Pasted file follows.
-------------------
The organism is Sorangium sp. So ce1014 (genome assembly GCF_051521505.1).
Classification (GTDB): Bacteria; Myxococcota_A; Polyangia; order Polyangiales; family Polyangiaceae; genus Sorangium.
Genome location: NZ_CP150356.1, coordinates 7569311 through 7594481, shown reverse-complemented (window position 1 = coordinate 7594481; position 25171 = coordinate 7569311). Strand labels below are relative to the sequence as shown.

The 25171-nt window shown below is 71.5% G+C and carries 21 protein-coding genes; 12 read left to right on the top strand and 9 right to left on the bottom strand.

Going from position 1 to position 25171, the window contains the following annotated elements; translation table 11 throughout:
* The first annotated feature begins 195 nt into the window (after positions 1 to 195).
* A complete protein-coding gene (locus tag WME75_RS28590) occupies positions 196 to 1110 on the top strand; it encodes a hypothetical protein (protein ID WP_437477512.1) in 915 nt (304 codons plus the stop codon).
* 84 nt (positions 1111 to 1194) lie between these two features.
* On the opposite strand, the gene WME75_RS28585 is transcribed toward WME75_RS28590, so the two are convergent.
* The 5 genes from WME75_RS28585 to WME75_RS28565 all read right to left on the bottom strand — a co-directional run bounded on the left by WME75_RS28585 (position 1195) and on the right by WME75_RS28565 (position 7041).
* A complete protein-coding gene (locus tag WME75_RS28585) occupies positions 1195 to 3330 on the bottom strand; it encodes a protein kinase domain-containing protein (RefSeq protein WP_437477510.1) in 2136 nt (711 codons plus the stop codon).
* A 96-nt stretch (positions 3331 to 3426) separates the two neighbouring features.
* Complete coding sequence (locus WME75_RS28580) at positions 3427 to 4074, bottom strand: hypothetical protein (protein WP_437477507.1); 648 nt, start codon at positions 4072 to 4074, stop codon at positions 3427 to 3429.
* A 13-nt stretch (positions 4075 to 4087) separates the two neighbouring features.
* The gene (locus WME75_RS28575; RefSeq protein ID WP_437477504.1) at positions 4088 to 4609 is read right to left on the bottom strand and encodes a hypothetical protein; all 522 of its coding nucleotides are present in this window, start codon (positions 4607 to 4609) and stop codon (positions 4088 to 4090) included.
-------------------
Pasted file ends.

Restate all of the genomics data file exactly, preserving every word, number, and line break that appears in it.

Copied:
The organism is Sorangium sp. So ce1014 (genome assembly GCF_051521505.1).
Classification (GTDB): Bacteria; Myxococcota_A; Polyangia; order Polyangiales; family Polyangiaceae; genus Sorangium.
Genome location: NZ_CP150356.1, coordinates 7569311 through 7594481, shown reverse-complemented (window position 1 = coordinate 7594481; position 25171 = coordinate 7569311). Strand labels below are relative to the sequence as shown.

The 25171-nt window shown below is 71.5% G+C and carries 21 protein-coding genes; 12 read left to right on the top strand and 9 right to left on the bottom strand.

Going from position 1 to position 25171, the window contains the following annotated elements; translation table 11 throughout:
* The first annotated feature begins 195 nt into the window (after positions 1 to 195).
* A complete protein-coding gene (locus tag WME75_RS28590) occupies positions 196 to 1110 on the top strand; it encodes a hypothetical protein (protein ID WP_437477512.1) in 915 nt (304 codons plus the stop codon).
* 84 nt (positions 1111 to 1194) lie between these two features.
* On the opposite strand, the gene WME75_RS28585 is transcribed toward WME75_RS28590, so the two are convergent.
* The 5 genes from WME75_RS28585 to WME75_RS28565 all read right to left on the bottom strand — a co-directional run bounded on the left by WME75_RS28585 (position 1195) and on the right by WME75_RS28565 (position 7041).
* A complete protein-coding gene (locus tag WME75_RS28585) occupies positions 1195 to 3330 on the bottom strand; it encodes a protein kinase domain-containing protein (RefSeq protein WP_437477510.1) in 2136 nt (711 codons plus the stop codon).
* A 96-nt stretch (positions 3331 to 3426) separates the two neighbouring features.
* Complete coding sequence (locus WME75_RS28580) at positions 3427 to 4074, bottom strand: hypothetical protein (protein WP_437477507.1); 648 nt, start codon at positions 4072 to 4074, stop codon at positions 3427 to 3429.
* A 13-nt stretch (positions 4075 to 4087) separates the two neighbouring features.
* The gene (locus WME75_RS28575; RefSeq protein ID WP_437477504.1) at positions 4088 to 4609 is read right to left on the bottom strand and encodes a hypothetical protein; all 522 of its coding nucleotides are present in this window, start codon (positions 4607 to 4609) and stop codon (positions 4088 to 4090) included.